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The Good Room

Why we ended up in debtor's prison- and how we can break free
David McWilliams
Penguin Ireland


The birthday lottery


One curious thing about Ireland is that the year you were born really matters to your prospects, arguably more than in any other European country. This is because the economy has been so badly mismanaged for so long, looted by one generation at the expense of the next.

Consider those born in the huge baby boom of the late 1970s, the

 Pope's Children. They were blindsided by the credit binge, mistaking a large overdraft for real prosperity. Many are now the wrong side of thirty — too old and with too many responsibilities just to head away, but far too young to throw in the towel.

They're trapped by the huge mortgages they're struggling to repay, and/or by the negative equity that makes it impossible for them to sell their property. Many have children and subscribe to the enduring Irish notion that, if at all possible, their children should be brought up here, at home.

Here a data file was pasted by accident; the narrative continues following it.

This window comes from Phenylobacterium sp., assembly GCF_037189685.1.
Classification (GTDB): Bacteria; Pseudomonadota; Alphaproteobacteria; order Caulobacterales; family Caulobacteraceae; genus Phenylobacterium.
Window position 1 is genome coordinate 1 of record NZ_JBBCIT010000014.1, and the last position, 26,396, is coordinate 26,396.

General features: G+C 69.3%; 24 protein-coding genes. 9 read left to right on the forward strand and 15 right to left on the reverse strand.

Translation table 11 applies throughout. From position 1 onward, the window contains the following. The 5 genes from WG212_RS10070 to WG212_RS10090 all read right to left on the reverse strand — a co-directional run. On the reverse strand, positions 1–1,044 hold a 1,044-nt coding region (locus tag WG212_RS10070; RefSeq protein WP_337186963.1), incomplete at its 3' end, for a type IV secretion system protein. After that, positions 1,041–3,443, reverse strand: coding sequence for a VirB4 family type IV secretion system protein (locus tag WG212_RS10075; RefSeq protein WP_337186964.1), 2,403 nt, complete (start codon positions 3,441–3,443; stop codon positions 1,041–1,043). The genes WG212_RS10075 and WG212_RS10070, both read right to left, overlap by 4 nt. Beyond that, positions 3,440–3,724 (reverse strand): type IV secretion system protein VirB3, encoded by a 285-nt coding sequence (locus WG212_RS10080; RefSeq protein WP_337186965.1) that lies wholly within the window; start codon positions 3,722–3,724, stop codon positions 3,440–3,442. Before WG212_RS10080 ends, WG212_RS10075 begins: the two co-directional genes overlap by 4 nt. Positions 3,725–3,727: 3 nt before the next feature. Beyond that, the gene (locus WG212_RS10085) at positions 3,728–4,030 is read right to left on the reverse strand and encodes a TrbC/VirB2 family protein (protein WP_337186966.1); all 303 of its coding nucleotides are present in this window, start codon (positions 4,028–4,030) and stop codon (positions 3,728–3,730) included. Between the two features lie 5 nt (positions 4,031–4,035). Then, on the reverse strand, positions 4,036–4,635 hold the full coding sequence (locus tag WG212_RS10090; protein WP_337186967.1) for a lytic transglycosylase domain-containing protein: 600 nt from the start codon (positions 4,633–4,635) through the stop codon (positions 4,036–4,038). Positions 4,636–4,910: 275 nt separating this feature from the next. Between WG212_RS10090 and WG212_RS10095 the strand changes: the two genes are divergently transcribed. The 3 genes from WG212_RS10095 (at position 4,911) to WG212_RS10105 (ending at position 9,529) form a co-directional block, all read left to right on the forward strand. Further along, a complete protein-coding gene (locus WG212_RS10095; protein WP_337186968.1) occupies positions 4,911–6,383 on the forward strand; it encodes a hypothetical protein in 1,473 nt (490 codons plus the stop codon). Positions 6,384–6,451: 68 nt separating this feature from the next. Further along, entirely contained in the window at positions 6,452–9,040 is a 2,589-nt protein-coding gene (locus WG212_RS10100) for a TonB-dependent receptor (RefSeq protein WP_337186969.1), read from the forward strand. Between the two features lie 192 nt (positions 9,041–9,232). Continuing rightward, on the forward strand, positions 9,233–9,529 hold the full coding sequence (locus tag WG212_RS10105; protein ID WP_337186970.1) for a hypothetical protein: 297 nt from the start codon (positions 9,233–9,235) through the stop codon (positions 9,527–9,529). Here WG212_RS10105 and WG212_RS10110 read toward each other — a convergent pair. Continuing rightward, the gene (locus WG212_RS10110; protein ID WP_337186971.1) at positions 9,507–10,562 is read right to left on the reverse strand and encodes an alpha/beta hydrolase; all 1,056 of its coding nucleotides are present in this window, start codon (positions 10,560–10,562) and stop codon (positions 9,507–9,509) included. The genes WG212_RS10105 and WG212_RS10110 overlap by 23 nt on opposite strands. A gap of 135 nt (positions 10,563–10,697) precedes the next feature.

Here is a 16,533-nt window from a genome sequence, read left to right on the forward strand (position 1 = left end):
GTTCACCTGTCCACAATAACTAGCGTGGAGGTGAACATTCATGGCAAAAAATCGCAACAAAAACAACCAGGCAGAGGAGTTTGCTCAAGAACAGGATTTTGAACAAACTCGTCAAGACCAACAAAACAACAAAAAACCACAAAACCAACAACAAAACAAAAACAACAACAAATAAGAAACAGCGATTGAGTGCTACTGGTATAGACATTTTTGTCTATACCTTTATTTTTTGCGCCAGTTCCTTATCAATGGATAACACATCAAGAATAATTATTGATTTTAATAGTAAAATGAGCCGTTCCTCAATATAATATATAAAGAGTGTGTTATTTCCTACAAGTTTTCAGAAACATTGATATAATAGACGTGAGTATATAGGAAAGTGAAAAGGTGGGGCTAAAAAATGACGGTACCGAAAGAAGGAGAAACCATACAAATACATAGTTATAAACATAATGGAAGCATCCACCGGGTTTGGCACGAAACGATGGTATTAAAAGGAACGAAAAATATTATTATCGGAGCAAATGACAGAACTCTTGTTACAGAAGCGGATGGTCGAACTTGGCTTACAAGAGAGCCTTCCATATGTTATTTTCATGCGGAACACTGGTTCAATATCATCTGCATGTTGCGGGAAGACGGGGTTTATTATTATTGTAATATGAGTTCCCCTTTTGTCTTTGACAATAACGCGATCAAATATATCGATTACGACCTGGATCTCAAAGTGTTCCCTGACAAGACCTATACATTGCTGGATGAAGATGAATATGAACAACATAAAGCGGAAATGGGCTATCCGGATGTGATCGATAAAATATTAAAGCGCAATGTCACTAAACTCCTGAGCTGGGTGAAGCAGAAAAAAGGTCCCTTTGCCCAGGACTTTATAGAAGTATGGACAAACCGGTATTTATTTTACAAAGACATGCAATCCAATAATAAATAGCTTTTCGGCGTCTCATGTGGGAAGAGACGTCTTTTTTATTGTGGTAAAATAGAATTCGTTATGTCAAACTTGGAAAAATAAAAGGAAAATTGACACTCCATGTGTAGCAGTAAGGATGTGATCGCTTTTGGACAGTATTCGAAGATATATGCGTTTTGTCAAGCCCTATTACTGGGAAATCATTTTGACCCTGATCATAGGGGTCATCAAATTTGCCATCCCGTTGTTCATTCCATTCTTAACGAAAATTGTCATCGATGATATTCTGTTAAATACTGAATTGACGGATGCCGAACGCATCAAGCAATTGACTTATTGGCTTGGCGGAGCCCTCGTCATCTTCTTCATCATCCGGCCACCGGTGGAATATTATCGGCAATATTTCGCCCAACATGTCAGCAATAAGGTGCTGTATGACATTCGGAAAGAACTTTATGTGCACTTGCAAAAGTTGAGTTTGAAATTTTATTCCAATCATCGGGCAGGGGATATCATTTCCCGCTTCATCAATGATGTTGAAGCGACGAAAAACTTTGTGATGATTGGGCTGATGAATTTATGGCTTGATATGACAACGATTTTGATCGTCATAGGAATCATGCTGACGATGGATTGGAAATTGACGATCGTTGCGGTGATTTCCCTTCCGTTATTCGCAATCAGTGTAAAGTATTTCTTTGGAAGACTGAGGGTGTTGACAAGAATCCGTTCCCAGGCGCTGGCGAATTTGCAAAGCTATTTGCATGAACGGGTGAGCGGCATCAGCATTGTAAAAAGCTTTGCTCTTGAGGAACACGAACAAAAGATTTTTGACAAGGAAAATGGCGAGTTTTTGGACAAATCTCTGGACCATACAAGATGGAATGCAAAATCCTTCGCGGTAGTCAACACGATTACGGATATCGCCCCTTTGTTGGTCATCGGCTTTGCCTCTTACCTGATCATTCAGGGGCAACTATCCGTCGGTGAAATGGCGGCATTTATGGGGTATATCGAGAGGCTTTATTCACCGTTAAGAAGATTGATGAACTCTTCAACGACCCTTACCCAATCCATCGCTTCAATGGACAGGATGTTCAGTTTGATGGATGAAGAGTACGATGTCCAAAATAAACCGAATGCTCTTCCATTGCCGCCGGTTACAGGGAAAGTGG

There are hundreds of thousands of them. They were born in the  wrong time. They were teenagers in the 1990s, bought homes in the 2000s, and now find themselves in a debtors' prison.

Their Ireland is suburban, and it is also ridiculously fertile. In the  past five years, an average of 73,000 babies have been born each year -  the biggest baby boom since the foundation of the state, even bigger than the one that produced the Pope's Children. If you've been knocked off a footpath by an outsized buggy or amazed by the increase in class sizes in primary schools, it's because Ireland is react­ing to one of the deepest economic depressions in the history of any I country in Europe by having lots and lots of babies. Many of these newborns are the Pope's Children's children.

Ireland is yet again the great outlier in European demographics.